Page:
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We run an Exchange 2003 email server which also doubles as a SDC / DNS server. The PDC also serves DNS requests too. Every now and again an email will fail. Where the email is going to or coming from doesn't seem to make much difference as long as it passes through our organization but when it fails it sends an NDR saying,

"The destination server for this recipient could not be found in Domain Name Service (DNS). Please verify the email address and retry. If that fails, contact your administrator. "

McAfee's VirusScan Enterprise is running on the Exchange server. It had logged the following error:

Blocked by port blocking rule C:\WINDOWS\System32\dns.exe Anti-virus Standard Protection:Prevent IRC communication 10.0.0.6:6668

The antivirus log times somewhat match up with the failed email times. I've re-configured this particular AV rule and I'm hopeful that it will do the trick. Is there a simple way to test this?

Also worthy of note, this exchange server is scheduled for some maintenance. It has been running straight for almost 2 years now. Could this be causing issues? Other than the random DNS NDR here and there performance and delivery are both quite fast.

So, I'm asking for help in testing the configuration change I have made and whether other people have encountered this NDR for other reasons which might apply to myself.

Thanks in advance.

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Terminology nitpick - There are no "PDC" computers in Active Directory. They're all just domain controllers and host equal copies of the Active Directory database for their domain (so long as they aren't read-only DCs). One of them in each domain of your forest holds the "PDC emulator" role, but that doesn't make its copy of Active Directory "primary". –  Evan Anderson Dec 2 '09 at 15:53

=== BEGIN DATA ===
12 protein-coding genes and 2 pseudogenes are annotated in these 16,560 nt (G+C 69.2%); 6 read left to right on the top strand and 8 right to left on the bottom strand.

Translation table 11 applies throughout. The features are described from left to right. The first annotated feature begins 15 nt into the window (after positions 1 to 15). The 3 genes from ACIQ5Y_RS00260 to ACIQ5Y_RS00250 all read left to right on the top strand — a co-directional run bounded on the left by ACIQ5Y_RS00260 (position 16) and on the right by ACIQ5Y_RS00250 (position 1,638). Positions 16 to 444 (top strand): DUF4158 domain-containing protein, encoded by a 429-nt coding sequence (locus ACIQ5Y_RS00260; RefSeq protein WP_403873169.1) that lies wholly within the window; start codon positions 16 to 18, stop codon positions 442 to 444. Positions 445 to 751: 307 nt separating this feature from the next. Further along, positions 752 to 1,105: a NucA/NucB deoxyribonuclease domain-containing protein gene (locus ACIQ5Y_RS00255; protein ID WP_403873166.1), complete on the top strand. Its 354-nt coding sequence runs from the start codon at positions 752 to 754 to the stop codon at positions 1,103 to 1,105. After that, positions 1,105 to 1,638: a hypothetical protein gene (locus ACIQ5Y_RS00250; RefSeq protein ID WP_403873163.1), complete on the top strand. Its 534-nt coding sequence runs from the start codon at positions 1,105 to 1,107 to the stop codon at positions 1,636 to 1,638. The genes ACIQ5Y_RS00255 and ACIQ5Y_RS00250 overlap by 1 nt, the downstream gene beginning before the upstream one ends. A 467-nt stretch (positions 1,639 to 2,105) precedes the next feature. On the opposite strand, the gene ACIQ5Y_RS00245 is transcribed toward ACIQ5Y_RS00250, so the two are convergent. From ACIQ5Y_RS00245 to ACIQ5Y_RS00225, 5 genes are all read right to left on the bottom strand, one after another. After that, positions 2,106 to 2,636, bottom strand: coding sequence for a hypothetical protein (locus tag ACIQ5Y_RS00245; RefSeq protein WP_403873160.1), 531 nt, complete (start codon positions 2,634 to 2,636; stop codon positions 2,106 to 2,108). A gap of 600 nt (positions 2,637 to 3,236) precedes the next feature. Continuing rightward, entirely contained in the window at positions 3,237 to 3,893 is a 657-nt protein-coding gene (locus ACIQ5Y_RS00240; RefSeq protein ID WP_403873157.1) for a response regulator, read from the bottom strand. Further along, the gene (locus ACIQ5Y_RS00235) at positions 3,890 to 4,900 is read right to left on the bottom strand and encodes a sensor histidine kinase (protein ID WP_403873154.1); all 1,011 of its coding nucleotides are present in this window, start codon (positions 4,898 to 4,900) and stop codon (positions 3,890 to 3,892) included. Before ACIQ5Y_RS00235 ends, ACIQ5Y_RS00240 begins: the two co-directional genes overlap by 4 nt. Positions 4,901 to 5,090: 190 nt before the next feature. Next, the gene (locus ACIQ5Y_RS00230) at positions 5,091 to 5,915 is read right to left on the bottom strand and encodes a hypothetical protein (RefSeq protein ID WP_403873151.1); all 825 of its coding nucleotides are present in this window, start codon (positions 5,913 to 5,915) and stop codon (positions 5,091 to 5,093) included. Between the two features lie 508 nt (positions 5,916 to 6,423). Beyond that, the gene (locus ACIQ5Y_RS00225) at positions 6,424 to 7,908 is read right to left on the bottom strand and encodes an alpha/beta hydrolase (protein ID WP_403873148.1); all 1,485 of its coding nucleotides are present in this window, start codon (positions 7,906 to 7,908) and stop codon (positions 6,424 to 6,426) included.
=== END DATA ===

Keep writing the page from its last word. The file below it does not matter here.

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Silly antivirus software!

Unfortunately, there isn't an easy way using built-in tools to make a DNS request using a particular port (since the port appears to be what's setting off the AV rule). Why that rule is applying to UDP traffic from the DNS server (since IRC is TCP-based) is puzzling. (It is possible for the DNS server to source queries using TCP, but that's not typically the case.)

You are probably in dire need of some Windows updates (and possible Exchange updates, too) if you've got a solid uptime of 2 years, but in general that's not going to cause delivery issues. I'd be wary of keeping the machine up that long, straight, only because you've probably got some serious unpatched security vulnerabilities sitting there.

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Sorry, I meant to say that it's been two years since I did any maintenance on the Exchange installation such as eseutil. The server is up-to-date in terms of Windows / Exchange security updates. So far the change to the AV seems to be working although I suppose time will tell whether or not it was the solution. Thanks for the insight, Evan. Also, thanks for the terminology nitpick. ;) I should have known that. –  JohnyD Dec 2 '09 at 17:37
    
@JohnyD: >smile< Big difference, then. My experience has been that, so long as there's no compelling need to shrink the database, the "need" for regular offline defragmentation has been very overblown. The worst that you're going to see is a badly fragmented database and poor performance (not unlike a fragmented filesystem). Reliabilty and functionality won't be impacted by a fragmented IS database. –  Evan Anderson Dec 2 '09 at 17:43
    
I've heard others mention that exact opinion, which is why I've put off that maintenance procedure for this long. As I said in the original post, performance and delivery are both very fast and if it ain't broke... Thanks for the insight. –  JohnyD Dec 2 '09 at 18:04
    
To add to what Evan has said: eseutil should not be considered a "maintenance" tool and should not be be used as part of any regularly (or non-regularly )occurring maintenence schedule. –  joeqwerty Dec 3 '09 at 0:14

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